The basis for a fundamentalist’s faith is the Bible. Show them what it really is – a collection of propagandized mythology – and maybe a few will see the truth. I did.

  • Rob Linford

    I totally agree with Polly that it is the physical history of the bible that turns me off. Maybe because I was raised LDS and came to a conclusion very early that Joseph Smith was either crazy or dishonest based on historical research about his past, and that the book of Mormon was fabricated entirely from his mind. I see similar parallels with the bible it is just harder to prove because of it’s age and a lack of corroborating or countering data. To me the bible is just a messy and poorly written assemblage of ancient ramblings on religion that should not be taken any more seriously than an ancient Greek text on mythology. Sure there are a few beautiful ideas in the NT (we should all get along and love each other) but to me the vast majority of it is just a mess not to be taken seriously at all.

  • Mike Skrypek

    Getting back to Greta Christina’s comments:

    She is ranting. I find it hard to listen to, and then try to dialog with someone who is ranting. I can’t listen to Christians ranting about what God is thinking, or athiests ranting about God not existing, or Cubs fans ranting about how a baseball organization is cursed.

    It’s emotional, I’ll give you that. But so is a temper tantrum.

  • http://bjornisageek.blogspot.com Bjorn Watland

    I’m fascinated by the LDS church. I’d say Joseph Smith was a great showman with a flair for the dramatic, and a keen eye for what people wanted. On the other hand, I’d say he was illiterate, and probably cooked up the Book of Mormon with Oliver Cowdery, a fellow swindler, and “treasure hunter.”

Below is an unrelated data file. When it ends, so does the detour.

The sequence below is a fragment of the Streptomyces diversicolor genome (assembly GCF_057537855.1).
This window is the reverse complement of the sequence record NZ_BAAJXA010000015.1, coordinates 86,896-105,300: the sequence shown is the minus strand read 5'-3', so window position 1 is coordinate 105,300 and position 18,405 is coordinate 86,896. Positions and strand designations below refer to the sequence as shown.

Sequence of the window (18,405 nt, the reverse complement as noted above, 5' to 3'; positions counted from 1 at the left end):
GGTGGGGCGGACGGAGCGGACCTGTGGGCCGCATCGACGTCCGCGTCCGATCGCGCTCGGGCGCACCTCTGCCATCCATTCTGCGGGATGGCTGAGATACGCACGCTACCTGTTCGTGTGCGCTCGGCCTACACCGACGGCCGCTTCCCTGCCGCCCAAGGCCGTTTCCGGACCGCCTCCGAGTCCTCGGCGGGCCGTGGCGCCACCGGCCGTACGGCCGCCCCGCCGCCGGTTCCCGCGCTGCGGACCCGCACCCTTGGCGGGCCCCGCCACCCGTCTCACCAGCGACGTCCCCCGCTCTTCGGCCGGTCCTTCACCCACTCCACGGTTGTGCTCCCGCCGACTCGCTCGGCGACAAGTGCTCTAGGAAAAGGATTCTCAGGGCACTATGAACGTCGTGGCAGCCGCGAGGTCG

On the main topic, there needs to be more then anger. And there needs to be understanding as well. Christians I know, aren’t nuts. They have deep spirituality, but it’s far removed from Biblical literalism. It’s my own judgment to say one is better then another. Even Mormons I have spoke with, when shown examples of Humanist values, will agree with most of them, except for the disbelief in a deity. I’d say there is far more common ground with well meaning faithful and atheists with a strong desire to make the world a better place. Although, I still think, combined, that there is a minority.

    I want people to feel comfortable to make their own choices, to not feel pressured to stay with the Catholic, or any other church, because that is what family expects. I also don’t want any atheist to put another down for contemplating an after life. Our minds are free, after all. This doesn’t mean that you shouldn’t ask questions, but be respectful.

  • Karen

    Rob, thanks for your thoughts. There’s a huge variety of doctrine throughout the so-called “mainstream” denominations, from very liberal “all paths lead to god” to very conservative, like the Presbyterian Church in America, which split from the mainline Presbyterians in the 1970s over the idea of women ministers.

    If you measure devotion by things like church attendance and involvement, I agree that bible reading is not necessarily emphasized in all denominations. But if you examine how seriously believers take the inerrancy of the bible, the more serious they are, the more likely they are to be fundamentalists.

    You’re right, there are very religious people who don’t emphasize the bible, like your wife who selectively listens to certain scriptures, but that idea would never fly with fundamentalists and evangelicals. They pretty much worship the bible, similar to how Muslims think about the Koran, and discounting or denying parts of it is not acceptable.

  • http://emergingpensees.com Mike C

    Richard, I think what Mike means is that we need to try and do something about it. Educate, communicate, and a host of other non-violent ways to make changes.

    Yeah, what Mriana said.

    And more specifically, communicate with those you’re angry at. The further we entrench into our sides, the less likely it is that anything will ever change.

  • Mriana

    The thing is, I’m upset with religious extremist who want to kill others who for speaking out against what they do- like abuses to other human beings and alike. Such things really upset me. :cry:

    How do we communicate that when those who want to do harm in the name of religion would sooner kill you than listen?

  • monkeymind

    How do we communicate that when those who want to do harm in the name of religion would sooner kill you than listen?

    Run away!

  • Siamang

    How do we communicate that when those who want to do harm in the name of religion would sooner kill you than listen?